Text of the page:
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World Health Organization Set to Label Aspartame, the Sweetener in Diet Coke, as a Possible Carcinogen


Coca-Cola and the artificial sweetener industry brace for significant repercussions as aspartame, one of the most extensively utilized sweeteners, is on the verge of being labeled a potential carcinogen by the International Agency for Research on Cancer (IARC), a division of the World Health Organization (WHO).

This impending classification spells trouble for the food and beverage giant, as it holds the potential to create far-reaching tremors throughout the industry.

The WHO recently stated to Fortune that the IARC has evaluated the potential carcinogenic effects of aspartame, leading to an upcoming update in the risk assessment exercise conducted by the Joint FAO/WHO Expert Committee on Food Additives (JECFA).

The JECFA will review the acceptable daily intake of aspartame and assess its dietary exposure. Both evaluations are scheduled to be released simultaneously on July 14, providing further insights into the potential risks associated with aspartame consumption.

Aspartame is a common ingredient found in various beverages and foods, including Diet Coke, sugarless chewing gum, Dannon Activia yogurt, cough drops, and some toothpaste brands.

The current WHO label for aspartame indicates limited evidence linking it to cancer, placing it in the lowest category among the three classifications. The next potential steps are “probable carcinogen” (examples include the herbicide glyphosate) and “carcinogenic to humans” (such as tobacco smoking and asbestos).

While the forthcoming ruling by the IARC will not address the safe levels of aspartame consumption. Determining the acceptable daily intake will be the responsibility of the JECFA, which will provide guidelines based on their assessment of the available data.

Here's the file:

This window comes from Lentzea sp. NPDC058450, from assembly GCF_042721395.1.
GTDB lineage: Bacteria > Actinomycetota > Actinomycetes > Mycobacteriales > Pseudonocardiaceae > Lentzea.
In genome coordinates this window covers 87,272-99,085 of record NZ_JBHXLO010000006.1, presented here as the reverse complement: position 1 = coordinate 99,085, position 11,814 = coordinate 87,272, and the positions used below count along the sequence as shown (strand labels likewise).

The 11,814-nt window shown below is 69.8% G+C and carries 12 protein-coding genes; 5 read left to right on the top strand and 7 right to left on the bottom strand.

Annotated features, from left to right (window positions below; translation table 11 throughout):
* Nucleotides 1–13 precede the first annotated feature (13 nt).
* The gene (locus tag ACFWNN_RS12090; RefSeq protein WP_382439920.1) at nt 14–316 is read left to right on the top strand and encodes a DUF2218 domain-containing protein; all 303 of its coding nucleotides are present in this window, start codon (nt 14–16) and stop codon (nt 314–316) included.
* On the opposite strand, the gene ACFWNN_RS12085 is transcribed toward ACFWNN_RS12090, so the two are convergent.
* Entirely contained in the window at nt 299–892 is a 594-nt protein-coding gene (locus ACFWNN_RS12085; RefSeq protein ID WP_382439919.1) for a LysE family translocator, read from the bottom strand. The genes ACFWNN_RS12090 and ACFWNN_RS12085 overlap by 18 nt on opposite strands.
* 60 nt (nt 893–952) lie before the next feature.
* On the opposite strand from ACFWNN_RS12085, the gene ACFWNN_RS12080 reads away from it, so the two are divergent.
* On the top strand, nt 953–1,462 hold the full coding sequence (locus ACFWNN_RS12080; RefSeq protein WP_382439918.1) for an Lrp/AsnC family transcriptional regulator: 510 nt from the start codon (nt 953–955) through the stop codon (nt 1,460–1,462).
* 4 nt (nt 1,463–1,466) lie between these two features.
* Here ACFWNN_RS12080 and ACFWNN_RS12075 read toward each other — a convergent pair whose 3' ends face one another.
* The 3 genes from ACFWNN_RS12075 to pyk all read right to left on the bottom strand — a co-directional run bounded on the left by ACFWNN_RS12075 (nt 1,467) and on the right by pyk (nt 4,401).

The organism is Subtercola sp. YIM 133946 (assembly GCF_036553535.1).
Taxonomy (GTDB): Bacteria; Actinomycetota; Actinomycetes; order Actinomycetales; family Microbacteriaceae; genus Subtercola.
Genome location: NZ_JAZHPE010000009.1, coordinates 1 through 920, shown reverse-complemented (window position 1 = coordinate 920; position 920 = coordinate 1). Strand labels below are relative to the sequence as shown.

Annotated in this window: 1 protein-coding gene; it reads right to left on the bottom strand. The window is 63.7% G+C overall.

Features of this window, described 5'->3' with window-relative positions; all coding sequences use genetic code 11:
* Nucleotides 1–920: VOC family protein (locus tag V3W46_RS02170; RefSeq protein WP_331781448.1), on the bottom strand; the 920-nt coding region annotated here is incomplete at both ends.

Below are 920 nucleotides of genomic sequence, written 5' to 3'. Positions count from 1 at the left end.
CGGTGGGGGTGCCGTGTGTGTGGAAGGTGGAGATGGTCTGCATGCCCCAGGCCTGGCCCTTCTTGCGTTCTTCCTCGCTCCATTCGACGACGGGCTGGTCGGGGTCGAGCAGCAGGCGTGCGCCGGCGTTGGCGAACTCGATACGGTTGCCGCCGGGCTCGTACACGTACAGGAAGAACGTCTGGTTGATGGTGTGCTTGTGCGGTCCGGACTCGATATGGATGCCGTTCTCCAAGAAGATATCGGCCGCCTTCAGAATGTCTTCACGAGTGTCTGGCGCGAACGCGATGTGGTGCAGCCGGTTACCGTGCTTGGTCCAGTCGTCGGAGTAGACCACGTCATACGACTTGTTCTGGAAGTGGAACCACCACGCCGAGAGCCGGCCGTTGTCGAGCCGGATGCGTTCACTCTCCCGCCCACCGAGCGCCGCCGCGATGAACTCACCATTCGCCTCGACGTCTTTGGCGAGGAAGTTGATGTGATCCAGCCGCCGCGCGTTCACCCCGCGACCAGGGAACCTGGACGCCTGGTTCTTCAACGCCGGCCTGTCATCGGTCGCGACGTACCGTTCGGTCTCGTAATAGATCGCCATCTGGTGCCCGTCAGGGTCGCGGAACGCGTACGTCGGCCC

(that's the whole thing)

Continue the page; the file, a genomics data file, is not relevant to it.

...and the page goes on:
The last comprehensive study on aspartame by the WHO dates back to 1981, when an acceptable daily intake of 40 milligrams per kilogram of body weight was established. Given the availability of new research results, the new study was initiated to reevaluate the safety of aspartame.

News of the pending declaration has put the food industry on the defensive. While Coca-Cola did not provide an immediate response to Fortune’s request for comment, the International Sweeteners Association, which includes major companies like PepsiCo and Mars Wrigley, expressed serious concerns about the preliminary speculation surrounding the IARC’s opinion.

Frances Hunt-Wood, the secretary general of the International Sweeteners Association, emphasized that IARC is not a food safety body and urged caution until both reports are published. Hunt-Wood further highlighted that aspartame is one of the most extensively researched ingredients in history, with over 90 food safety agencies worldwide declaring its safety.

The International Council of Beverages Associations, a trade organization representing the nonalcoholic beverage industry, also criticized the premature disclosure of the report, suggesting that it could needlessly mislead consumers into consuming more sugar rather than opting for safe no- and low-sugar alternatives.

This classification by the IARC represents the latest blow to sugar substitutes as advised by the WHO. Just last month, the WHO advised consumers to refrain from using non-sugar sweeteners for weight control, stating that they do not aid in weight loss. However, this guidance did not point to any potential health risks associated with these sweeteners.

Past rulings by the IARC have had significant impacts on businesses utilizing the implicated ingredients. In 2015, the IARC committee conducted a review that concluded glyphosate, a commonly used herbicide, is “probably carcinogenic.”

As a result, the German drug and pesticide company Bayer faced substantial legal challenges and lost its third appeal against U.S. court verdicts that awarded damages of $86 million to customers who attributed their cancer to the use of Bayer’s glyphosate-based weed killers.

Bayer maintains that these verdicts are inconsistent with sound science and the clearance of their products by federal environmental regulators.

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